When does the year start for Israelis — the first of January or the first of Tishrei? Most of us conduct our daily lives according to the Gregorian (non-Hebrew) calendar and are not aware of the Hebrew date on any given day. Even special personal days, such as birthdays or wedding anniversaries, are usually celebrated on their Gregorian dates. Our marking of time adjusts to the global clock, joins wider world, and abandons the unique, the local, the traditional.
But this is only a partial picture. In the great moments of our lifecycle, especially in their public aspects, we turn to the Hebrew calendar. We are about to celebrate two days of Rosh Hashanah, followed by Yom Kippur. These aren’t “leisurely long weekends”; an acute feeling of a new and festive beginning prevails in them. This is a time of summing-up and reflecting upon the path we have traveled, and of stepping through the departure gate for a new annual journey. We don’t feel the same way on the first of January.
In Israel, the start of the non-Hebrew year is a time for parties, top-10 lists, and fireworks, but it lacks personal-existential meaning and a national or religious flavor. Rosh Hashanah, however, is HaYom Harat Olam, the day that celebrates the creation of the world. And Yom Kippur stirs the soul of most Israelis.
This is important: if we wish to preserve ourselves as an identity group, we must take care to shape the cycle of time in our own way. The meaningful use of the Hebrew calendar – from Tishrei to Elul – is therefore a great remedy for two serious maladies.
The first of these ills is the divisiveness that is eating us alive. We rarely do things together. The rifts between different groups, each with its own identity and interests, are deep and chronic. Then Rosh Hashanah comes along and allows us, by choice, to undergo a collective and unifying experience. The Haredi and the secular Jew, the settler and the Tel Avivian, the rich and the poor — all dip apples in honey and wish each other “a good and sweet year.”
This is also the case throughout the year: On Yom Kippur we all transcend our quotidian lives as one; on Hanukkah, candles flicker in most Israeli homes; and on Seder night, 90 percent of us sit at tables laden with matzah, wine, and charoset in a celebration of freedom. This is an effective group therapy that preserves us as one national and cultural unit. It is important to emphasize that the Hebrew calendar is not solely the province of the religious or the traditional. It belongs to all Jews, and that is the source of its great power and its great importance, especially for the present generation.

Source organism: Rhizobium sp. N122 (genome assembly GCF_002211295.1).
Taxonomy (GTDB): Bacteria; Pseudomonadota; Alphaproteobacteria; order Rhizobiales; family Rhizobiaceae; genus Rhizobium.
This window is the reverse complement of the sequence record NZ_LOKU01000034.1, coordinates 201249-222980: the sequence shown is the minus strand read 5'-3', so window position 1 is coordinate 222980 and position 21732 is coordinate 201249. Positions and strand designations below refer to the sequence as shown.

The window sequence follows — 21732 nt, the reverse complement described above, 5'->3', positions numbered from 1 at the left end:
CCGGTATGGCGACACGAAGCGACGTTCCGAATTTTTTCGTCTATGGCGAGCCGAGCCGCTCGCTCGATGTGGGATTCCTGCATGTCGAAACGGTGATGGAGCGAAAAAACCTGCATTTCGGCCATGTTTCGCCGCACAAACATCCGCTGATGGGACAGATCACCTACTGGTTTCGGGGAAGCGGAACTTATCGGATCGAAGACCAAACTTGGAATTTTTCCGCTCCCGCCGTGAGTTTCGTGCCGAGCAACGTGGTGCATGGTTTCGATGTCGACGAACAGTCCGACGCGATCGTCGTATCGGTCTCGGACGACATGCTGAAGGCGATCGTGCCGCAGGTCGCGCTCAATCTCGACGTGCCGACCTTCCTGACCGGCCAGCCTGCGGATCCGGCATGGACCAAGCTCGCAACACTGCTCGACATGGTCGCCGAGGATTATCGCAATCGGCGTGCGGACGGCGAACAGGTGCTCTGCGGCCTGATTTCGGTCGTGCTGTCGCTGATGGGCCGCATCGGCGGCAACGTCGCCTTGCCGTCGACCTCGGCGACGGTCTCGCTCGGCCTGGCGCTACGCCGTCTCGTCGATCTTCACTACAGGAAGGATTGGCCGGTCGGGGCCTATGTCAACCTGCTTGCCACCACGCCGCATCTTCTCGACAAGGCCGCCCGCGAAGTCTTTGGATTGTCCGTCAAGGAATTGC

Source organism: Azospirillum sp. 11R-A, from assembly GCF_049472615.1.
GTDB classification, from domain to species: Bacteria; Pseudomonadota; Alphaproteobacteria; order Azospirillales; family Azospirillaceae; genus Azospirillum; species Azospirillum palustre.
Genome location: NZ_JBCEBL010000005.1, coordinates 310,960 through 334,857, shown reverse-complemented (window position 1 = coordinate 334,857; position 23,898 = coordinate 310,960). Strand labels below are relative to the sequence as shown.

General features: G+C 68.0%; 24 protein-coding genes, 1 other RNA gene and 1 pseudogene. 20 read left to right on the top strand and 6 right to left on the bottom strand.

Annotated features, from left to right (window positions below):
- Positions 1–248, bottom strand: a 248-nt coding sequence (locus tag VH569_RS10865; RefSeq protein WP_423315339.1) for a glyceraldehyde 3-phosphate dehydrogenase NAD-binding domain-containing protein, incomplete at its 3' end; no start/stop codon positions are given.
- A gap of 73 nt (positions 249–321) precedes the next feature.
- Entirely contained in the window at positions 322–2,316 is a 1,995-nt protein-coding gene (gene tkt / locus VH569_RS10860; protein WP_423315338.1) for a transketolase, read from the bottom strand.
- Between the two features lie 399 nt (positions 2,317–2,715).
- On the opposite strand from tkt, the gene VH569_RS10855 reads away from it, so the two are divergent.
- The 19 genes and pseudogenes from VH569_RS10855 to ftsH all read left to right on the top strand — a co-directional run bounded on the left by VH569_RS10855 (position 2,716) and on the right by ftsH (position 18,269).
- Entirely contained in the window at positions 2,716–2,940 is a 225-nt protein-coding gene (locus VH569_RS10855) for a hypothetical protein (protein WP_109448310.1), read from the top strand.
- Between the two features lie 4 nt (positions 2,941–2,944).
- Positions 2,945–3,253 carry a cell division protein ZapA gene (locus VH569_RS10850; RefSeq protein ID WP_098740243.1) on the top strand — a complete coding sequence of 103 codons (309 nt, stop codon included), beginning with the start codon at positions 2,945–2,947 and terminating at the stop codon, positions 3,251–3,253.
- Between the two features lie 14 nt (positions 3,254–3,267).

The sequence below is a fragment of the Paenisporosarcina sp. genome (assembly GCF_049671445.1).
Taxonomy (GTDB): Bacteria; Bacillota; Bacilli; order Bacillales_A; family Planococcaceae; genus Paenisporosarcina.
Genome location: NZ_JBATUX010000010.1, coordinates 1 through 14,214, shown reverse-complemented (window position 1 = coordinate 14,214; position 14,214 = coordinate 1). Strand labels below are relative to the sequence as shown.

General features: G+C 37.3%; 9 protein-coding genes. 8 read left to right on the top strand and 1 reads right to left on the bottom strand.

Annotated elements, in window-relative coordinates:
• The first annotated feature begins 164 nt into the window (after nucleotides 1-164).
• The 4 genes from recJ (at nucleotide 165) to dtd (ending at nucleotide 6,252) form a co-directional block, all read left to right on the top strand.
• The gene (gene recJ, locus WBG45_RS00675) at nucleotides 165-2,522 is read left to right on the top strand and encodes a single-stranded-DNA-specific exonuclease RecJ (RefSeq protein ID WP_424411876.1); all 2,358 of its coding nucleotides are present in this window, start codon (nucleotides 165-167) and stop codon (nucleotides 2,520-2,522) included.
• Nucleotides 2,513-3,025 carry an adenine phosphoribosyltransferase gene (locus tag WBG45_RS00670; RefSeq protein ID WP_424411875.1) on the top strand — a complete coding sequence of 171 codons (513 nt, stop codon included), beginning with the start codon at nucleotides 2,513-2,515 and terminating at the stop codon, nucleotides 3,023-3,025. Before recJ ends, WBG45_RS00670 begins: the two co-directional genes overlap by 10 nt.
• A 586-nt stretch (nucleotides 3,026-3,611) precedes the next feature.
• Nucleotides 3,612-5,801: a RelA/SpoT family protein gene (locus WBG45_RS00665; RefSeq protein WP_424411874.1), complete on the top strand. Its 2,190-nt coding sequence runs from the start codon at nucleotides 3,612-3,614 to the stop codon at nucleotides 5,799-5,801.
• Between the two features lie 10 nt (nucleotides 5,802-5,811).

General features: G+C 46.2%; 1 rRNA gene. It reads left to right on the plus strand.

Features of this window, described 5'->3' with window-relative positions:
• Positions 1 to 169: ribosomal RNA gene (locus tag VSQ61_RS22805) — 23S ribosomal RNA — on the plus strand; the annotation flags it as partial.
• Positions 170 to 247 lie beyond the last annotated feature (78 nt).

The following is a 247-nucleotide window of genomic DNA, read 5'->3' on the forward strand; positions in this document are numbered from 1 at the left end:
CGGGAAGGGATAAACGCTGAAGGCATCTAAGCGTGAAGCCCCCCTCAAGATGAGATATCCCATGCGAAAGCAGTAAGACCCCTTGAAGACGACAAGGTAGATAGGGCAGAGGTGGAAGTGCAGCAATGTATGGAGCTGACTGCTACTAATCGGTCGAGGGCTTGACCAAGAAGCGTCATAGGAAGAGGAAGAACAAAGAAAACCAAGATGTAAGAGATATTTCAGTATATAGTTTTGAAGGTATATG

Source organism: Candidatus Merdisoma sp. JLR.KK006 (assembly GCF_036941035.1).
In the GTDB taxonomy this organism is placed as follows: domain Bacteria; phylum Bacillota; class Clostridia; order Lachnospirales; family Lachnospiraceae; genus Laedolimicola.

The second malady the Hebrew calendar remedies is assimilation, social and cultural. Although, in many respects, our world has become flat: the same material goods can be consumed at malls in Florida, London, and Kiryat Shmona. Likewise, the cultural products that bombard us in the media are similar everywhere. What, then, allows us to remain “us”? In what sense do the Jews maintain their uniqueness? Part of the answer lies in the cycle of time.
The Muslim calendar is based on the moon. The Christian calendar is based on the sun. The Jewish calendar is a fascinating combination: the months, as is well known, are in accordance with the moon, while the year as a whole follows the sun. The discrepancy between the two is periodically reconciled with a leap year. The cycle of time we live by is ours alone. Completely unique. As a result, although the New York, Hong Kong, and Frankfurt stock exchanges will carry on with business as usual on September 26th, our capital market will be closed on the first of Tishrei. Monday and Tuesday next week will be regular work days in the sleek offices of Silicon Valley and in the rice fields of China. In Israel, though, on those two days the country’s high-tech geniuses and Golani soldiers, its prime minister and the leader of the opposition, will listen together – actually or metaphorically – to the sound of the shofar.
Happy New Year to us all.